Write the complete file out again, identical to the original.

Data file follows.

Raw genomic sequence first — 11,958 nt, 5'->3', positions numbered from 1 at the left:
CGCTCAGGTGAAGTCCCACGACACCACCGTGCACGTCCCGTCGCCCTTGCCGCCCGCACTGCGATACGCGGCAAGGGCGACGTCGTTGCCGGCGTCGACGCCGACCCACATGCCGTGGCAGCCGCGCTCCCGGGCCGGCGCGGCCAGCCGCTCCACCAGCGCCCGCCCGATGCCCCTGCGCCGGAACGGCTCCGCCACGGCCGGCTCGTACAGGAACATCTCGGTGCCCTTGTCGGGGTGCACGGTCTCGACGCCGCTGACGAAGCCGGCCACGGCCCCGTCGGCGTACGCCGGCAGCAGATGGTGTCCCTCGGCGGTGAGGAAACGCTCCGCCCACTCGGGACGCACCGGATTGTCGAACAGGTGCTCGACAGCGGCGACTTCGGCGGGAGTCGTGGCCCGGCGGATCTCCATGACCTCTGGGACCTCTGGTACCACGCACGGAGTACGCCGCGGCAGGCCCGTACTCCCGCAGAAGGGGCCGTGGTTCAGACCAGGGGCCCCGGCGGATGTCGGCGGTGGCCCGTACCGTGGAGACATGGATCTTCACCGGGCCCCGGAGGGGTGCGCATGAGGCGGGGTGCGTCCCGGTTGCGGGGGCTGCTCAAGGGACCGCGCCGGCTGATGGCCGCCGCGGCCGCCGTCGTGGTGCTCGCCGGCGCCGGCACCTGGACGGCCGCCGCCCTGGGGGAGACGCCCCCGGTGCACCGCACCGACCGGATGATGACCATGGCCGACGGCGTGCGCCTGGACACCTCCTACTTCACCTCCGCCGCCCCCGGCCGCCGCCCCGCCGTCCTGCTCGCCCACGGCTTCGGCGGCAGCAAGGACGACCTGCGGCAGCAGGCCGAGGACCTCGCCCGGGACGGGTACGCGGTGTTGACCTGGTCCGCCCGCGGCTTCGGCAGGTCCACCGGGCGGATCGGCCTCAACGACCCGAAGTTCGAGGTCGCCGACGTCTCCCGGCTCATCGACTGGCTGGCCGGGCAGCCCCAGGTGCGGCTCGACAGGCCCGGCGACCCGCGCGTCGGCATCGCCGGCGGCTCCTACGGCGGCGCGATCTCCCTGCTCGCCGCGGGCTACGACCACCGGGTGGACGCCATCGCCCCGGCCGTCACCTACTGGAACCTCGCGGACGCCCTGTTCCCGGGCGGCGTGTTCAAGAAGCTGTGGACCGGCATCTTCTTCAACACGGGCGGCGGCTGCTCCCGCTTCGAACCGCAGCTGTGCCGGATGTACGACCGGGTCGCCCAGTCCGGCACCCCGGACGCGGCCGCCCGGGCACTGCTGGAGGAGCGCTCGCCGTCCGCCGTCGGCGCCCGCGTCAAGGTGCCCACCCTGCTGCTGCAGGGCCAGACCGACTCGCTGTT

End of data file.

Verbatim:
Raw genomic sequence first — 11,958 nt, 5'->3', positions numbered from 1 at the left:
CGCTCAGGTGAAGTCCCACGACACCACCGTGCACGTCCCGTCGCCCTTGCCGCCCGCACTGCGATACGCGGCAAGGGCGACGTCGTTGCCGGCGTCGACGCCGACCCACATGCCGTGGCAGCCGCGCTCCCGGGCCGGCGCGGCCAGCCGCTCCACCAGCGCCCGCCCGATGCCCCTGCGCCGGAACGGCTCCGCCACGGCCGGCTCGTACAGGAACATCTCGGTGCCCTTGTCGGGGTGCACGGTCTCGACGCCGCTGACGAAGCCGGCCACGGCCCCGTCGGCGTACGCCGGCAGCAGATGGTGTCCCTCGGCGGTGAGGAAACGCTCCGCCCACTCGGGACGCACCGGATTGTCGAACAGGTGCTCGACAGCGGCGACTTCGGCGGGAGTCGTGGCCCGGCGGATCTCCATGACCTCTGGGACCTCTGGTACCACGCACGGAGTACGCCGCGGCAGGCCCGTACTCCCGCAGAAGGGGCCGTGGTTCAGACCAGGGGCCCCGGCGGATGTCGGCGGTGGCCCGTACCGTGGAGACATGGATCTTCACCGGGCCCCGGAGGGGTGCGCATGAGGCGGGGTGCGTCCCGGTTGCGGGGGCTGCTCAAGGGACCGCGCCGGCTGATGGCCGCCGCGGCCGCCGTCGTGGTGCTCGCCGGCGCCGGCACCTGGACGGCCGCCGCCCTGGGGGAGACGCCCCCGGTGCACCGCACCGACCGGATGATGACCATGGCCGACGGCGTGCGCCTGGACACCTCCTACTTCACCTCCGCCGCCCCCGGCCGCCGCCCCGCCGTCCTGCTCGCCCACGGCTTCGGCGGCAGCAAGGACGACCTGCGGCAGCAGGCCGAGGACCTCGCCCGGGACGGGTACGCGGTGTTGACCTGGTCCGCCCGCGGCTTCGGCAGGTCCACCGGGCGGATCGGCCTCAACGACCCGAAGTTCGAGGTCGCCGACGTCTCCCGGCTCATCGACTGGCTGGCCGGGCAGCCCCAGGTGCGGCTCGACAGGCCCGGCGACCCGCGCGTCGGCATCGCCGGCGGCTCCTACGGCGGCGCGATCTCCCTGCTCGCCGCGGGCTACGACCACCGGGTGGACGCCATCGCCCCGGCCGTCACCTACTGGAACCTCGCGGACGCCCTGTTCCCGGGCGGCGTGTTCAAGAAGCTGTGGACCGGCATCTTCTTCAACACGGGCGGCGGCTGCTCCCGCTTCGAACCGCAGCTGTGCCGGATGTACGACCGGGTCGCCCAGTCCGGCACCCCGGACGCGGCCGCCCGGGCACTGCTGGAGGAGCGCTCGCCGTCCGCCGTCGGCGCCCGCGTCAAGGTGCCCACCCTGCTGCTGCAGGGCCAGACCGACTCGCTGTT